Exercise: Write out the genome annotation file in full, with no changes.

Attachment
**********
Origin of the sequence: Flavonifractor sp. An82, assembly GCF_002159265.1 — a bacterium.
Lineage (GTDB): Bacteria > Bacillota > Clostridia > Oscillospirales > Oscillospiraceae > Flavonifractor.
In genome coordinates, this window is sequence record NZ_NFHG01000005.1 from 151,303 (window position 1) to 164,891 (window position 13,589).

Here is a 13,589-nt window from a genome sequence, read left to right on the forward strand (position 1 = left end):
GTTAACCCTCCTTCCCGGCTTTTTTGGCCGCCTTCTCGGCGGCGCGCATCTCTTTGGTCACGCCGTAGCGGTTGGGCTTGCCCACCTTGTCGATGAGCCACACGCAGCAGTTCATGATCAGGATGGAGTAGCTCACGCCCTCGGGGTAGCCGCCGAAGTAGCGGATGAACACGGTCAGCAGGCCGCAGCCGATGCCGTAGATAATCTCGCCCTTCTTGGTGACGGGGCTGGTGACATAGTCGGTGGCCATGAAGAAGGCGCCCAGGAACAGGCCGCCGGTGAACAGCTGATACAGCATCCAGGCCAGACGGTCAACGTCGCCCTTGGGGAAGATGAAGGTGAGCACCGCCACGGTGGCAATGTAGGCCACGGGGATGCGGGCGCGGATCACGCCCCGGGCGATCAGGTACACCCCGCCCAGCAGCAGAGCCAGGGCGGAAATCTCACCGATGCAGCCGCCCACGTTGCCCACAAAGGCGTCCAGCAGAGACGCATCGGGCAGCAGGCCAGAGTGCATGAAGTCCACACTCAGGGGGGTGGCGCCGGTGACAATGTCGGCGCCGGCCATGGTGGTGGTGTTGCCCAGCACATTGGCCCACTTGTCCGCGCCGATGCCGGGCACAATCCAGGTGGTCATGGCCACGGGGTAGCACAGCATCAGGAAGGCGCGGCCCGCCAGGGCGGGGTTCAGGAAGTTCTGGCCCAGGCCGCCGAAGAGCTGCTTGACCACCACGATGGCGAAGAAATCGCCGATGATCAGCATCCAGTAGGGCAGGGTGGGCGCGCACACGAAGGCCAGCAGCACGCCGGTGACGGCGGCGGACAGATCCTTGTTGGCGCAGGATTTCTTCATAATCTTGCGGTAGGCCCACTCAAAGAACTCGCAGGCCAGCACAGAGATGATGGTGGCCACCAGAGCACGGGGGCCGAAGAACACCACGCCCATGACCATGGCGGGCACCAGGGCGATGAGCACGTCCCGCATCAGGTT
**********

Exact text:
Origin of the sequence: Flavonifractor sp. An82, assembly GCF_002159265.1 — a bacterium.
Lineage (GTDB): Bacteria > Bacillota > Clostridia > Oscillospirales > Oscillospiraceae > Flavonifractor.
In genome coordinates, this window is sequence record NZ_NFHG01000005.1 from 151,303 (window position 1) to 164,891 (window position 13,589).

Here is a 13,589-nt window from a genome sequence, read left to right on the forward strand (position 1 = left end):
GTTAACCCTCCTTCCCGGCTTTTTTGGCCGCCTTCTCGGCGGCGCGCATCTCTTTGGTCACGCCGTAGCGGTTGGGCTTGCCCACCTTGTCGATGAGCCACACGCAGCAGTTCATGATCAGGATGGAGTAGCTCACGCCCTCGGGGTAGCCGCCGAAGTAGCGGATGAACACGGTCAGCAGGCCGCAGCCGATGCCGTAGATAATCTCGCCCTTCTTGGTGACGGGGCTGGTGACATAGTCGGTGGCCATGAAGAAGGCGCCCAGGAACAGGCCGCCGGTGAACAGCTGATACAGCATCCAGGCCAGACGGTCAACGTCGCCCTTGGGGAAGATGAAGGTGAGCACCGCCACGGTGGCAATGTAGGCCACGGGGATGCGGGCGCGGATCACGCCCCGGGCGATCAGGTACACCCCGCCCAGCAGCAGAGCCAGGGCGGAAATCTCACCGATGCAGCCGCCCACGTTGCCCACAAAGGCGTCCAGCAGAGACGCATCGGGCAGCAGGCCAGAGTGCATGAAGTCCACACTCAGGGGGGTGGCGCCGGTGACAATGTCGGCGCCGGCCATGGTGGTGGTGTTGCCCAGCACATTGGCCCACTTGTCCGCGCCGATGCCGGGCACAATCCAGGTGGTCATGGCCACGGGGTAGCACAGCATCAGGAAGGCGCGGCCCGCCAGGGCGGGGTTCAGGAAGTTCTGGCCCAGGCCGCCGAAGAGCTGCTTGACCACCACGATGGCGAAGAAATCGCCGATGATCAGCATCCAGTAGGGCAGGGTGGGCGCGCACACGAAGGCCAGCAGCACGCCGGTGACGGCGGCGGACAGATCCTTGTTGGCGCAGGATTTCTTCATAATCTTGCGGTAGGCCCACTCAAAGAACTCGCAGGCCAGCACAGAGATGATGGTGGCCACCAGAGCACGGGGGCCGAAGAACACCACGCCCATGACCATGGCGGGCACCAGGGCGATGAGCACGTCCCGCATCAGGTT